2018 saw a number of developments in employment and labour law. Below, we provide a summary of the top 10 Canadian decisions from the last 12 months that we believe Atlantic Canadian employers should be aware of coming into 2019. Re Lower Churchill Transmission Construction Employers’ Assn Inc and IBEW, Local 1620 (Tizzard) Arbitrator finds […]read more
Beware of Using One Month Per Year of Service “Rule of Thumb”
One of the questions at the forefront of many employers’ minds when they are considering terminating an employee without cause is how much it is going to cost. Unless there is a written employment contract with an express termination clause, an employer’s obligation is to provide reasonable notice of termination. Since there is no set formula for determining the appropriate length of the reasonable notice period, employers (or their legal counsel) must estimate what they think the notice period could be, having regard to the employee’s age, length of service, character of employment, the availability of similar employment, and the employee’s skills and training. Often, employers and their legal counsel will use a rough rule of thumb of one month notice per year of service (although the courts have denied that such a rule of thumb exists).
Every so often a case comes along that reminds employers and their legal counsel that while the “one month notice per year of service rule of thumb” may be helpful in some circumstances, it certainly is not applicable in every case. The Ontario Superior Court’s decision in Dimmer v. MMV Financial Inc., 2012 ONSC 7257 is a good reminder that the determination of an appropriate notice period is very contextual and, depending on the facts of a case, an employee could be awarded significantly more than one month notice per year of service.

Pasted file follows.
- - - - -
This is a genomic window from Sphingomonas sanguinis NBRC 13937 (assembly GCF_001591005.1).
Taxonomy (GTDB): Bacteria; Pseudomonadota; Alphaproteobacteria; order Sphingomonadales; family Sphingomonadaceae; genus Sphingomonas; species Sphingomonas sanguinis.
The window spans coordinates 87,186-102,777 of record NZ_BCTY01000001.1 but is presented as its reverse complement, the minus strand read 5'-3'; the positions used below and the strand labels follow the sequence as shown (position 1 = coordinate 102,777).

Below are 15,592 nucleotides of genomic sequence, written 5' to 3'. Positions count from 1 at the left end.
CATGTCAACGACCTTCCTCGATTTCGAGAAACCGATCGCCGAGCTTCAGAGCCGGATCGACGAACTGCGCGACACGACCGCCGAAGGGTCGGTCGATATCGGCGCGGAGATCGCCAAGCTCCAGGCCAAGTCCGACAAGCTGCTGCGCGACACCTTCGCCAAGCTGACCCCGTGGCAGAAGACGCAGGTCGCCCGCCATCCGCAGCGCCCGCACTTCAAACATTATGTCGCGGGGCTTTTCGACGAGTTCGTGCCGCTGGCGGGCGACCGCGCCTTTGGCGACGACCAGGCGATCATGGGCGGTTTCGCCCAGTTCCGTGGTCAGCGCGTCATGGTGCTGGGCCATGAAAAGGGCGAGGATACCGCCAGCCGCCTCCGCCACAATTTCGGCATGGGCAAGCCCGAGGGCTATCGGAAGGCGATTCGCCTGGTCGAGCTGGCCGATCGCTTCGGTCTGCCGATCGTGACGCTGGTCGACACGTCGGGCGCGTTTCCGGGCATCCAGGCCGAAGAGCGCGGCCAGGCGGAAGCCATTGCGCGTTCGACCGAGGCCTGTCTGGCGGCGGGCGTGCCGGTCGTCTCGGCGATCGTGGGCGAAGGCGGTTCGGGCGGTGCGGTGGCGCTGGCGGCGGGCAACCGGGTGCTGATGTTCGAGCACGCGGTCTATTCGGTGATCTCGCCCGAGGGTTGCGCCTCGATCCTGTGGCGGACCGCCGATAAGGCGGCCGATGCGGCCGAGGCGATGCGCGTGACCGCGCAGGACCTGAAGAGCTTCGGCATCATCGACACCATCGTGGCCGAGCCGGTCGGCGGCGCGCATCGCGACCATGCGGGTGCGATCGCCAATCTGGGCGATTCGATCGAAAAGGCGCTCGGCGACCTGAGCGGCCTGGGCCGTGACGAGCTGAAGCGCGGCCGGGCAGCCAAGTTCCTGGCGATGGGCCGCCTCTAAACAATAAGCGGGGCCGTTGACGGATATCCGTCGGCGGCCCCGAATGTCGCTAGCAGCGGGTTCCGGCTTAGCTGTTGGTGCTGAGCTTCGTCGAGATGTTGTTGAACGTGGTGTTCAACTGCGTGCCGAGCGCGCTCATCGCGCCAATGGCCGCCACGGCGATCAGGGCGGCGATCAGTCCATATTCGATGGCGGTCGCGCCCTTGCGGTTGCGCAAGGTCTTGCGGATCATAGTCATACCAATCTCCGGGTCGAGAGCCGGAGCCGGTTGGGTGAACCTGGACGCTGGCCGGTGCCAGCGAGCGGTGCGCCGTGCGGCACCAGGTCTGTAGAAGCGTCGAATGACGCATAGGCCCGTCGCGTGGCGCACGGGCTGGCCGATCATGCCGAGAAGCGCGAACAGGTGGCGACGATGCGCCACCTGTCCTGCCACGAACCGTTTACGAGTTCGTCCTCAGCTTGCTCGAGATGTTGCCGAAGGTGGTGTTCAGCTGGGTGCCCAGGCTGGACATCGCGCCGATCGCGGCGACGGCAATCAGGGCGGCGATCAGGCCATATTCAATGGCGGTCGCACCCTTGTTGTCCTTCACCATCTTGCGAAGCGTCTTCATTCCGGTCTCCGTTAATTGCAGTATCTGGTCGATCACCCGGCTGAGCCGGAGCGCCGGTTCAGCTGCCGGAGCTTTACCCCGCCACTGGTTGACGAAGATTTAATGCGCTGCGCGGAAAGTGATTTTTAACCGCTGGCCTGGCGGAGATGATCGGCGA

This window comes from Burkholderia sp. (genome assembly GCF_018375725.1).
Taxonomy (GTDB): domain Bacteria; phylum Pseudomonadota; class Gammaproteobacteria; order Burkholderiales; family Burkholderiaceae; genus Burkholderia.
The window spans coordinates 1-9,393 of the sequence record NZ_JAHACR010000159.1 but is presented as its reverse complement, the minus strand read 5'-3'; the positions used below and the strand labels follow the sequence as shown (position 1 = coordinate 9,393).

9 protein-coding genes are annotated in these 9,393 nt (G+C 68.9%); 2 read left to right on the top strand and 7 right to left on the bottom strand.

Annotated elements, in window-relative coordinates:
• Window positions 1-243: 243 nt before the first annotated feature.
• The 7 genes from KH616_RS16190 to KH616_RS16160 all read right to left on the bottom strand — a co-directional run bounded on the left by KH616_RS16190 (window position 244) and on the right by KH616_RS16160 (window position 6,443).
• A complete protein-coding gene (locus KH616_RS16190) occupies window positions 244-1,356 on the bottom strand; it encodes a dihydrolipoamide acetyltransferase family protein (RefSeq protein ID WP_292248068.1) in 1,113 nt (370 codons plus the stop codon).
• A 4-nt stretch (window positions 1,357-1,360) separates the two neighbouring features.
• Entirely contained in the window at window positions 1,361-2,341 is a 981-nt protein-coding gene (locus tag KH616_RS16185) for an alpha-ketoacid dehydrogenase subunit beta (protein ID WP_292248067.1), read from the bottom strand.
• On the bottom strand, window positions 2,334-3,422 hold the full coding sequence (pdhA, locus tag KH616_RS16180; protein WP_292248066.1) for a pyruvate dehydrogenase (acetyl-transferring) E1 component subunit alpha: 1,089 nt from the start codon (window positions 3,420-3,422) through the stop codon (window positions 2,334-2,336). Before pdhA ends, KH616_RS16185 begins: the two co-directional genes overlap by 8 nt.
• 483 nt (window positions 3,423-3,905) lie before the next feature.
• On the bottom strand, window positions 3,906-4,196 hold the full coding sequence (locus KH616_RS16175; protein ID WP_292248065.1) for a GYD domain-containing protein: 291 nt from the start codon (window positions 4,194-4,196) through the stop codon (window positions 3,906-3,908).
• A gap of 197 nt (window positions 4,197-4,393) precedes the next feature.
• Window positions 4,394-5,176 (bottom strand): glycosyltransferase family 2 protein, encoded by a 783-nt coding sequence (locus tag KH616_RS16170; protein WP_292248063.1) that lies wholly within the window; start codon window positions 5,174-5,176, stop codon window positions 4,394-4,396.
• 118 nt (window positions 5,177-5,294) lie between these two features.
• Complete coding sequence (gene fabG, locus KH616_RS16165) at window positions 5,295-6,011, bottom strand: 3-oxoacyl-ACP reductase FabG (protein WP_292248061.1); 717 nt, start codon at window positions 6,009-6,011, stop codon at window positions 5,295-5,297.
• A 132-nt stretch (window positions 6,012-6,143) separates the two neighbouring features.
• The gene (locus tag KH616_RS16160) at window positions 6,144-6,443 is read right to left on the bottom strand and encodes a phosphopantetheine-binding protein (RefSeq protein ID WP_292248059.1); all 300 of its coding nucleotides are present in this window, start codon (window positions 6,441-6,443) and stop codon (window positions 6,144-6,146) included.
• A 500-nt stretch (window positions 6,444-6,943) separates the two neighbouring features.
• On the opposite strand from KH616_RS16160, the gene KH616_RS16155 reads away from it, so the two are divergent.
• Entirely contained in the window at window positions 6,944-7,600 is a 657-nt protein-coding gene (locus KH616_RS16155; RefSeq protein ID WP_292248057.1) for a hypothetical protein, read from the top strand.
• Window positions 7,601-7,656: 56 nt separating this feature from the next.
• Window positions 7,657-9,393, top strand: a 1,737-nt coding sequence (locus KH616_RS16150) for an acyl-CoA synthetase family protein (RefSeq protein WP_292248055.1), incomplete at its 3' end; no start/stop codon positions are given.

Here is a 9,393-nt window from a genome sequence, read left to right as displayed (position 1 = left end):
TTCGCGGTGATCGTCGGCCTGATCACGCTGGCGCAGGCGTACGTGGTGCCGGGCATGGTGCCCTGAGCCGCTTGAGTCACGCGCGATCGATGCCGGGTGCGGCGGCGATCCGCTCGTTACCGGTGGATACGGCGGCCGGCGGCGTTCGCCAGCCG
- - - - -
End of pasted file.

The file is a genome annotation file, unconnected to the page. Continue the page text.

Dimmer was the Senior Vice President of a financial services company for four years. He was dismissed without cause when the Company decided to significantly curtail its operations. His former employer agreed that he was entitled to damages for pay in lieu of notice, but the parties disagreed on the length of the appropriate notice period.
The Court found that although Dimmer only had 4 years of service, he was entitled to a 12 month notice period for the following reasons:
- Dimmer was dismissed in June, 2011 amidst unfavourable market conditions;
- Dimmer was a senior executive in the company and case law has recognized that senior managers are entitled to a longer notice period due to the nature of their employment;
- Dimmer was bound by a non-competition agreement in his employment contract which effectively eliminated any opportunity to obtain similar employment for 12 months;
- While the company did not target Dimmer for hire, it did use a corporate search agency to locate him and it offered him employment knowing that he was working for another company; and
- Dimmer was 50 years of age at the time of dismissal.
This case serves as a good reminder to employers that the appropriate notice period turns on the facts of each case and that adherence to the “one month per year of service rule of thumb” will not always satisfy their obligations when terminating an employee without cause. Employers would be well advised to seek legal advice on the appropriate notice period because the circumstances (and analogous cases) may indicate that the employee is entitled to significantly more notice period than the employer may have initially thought.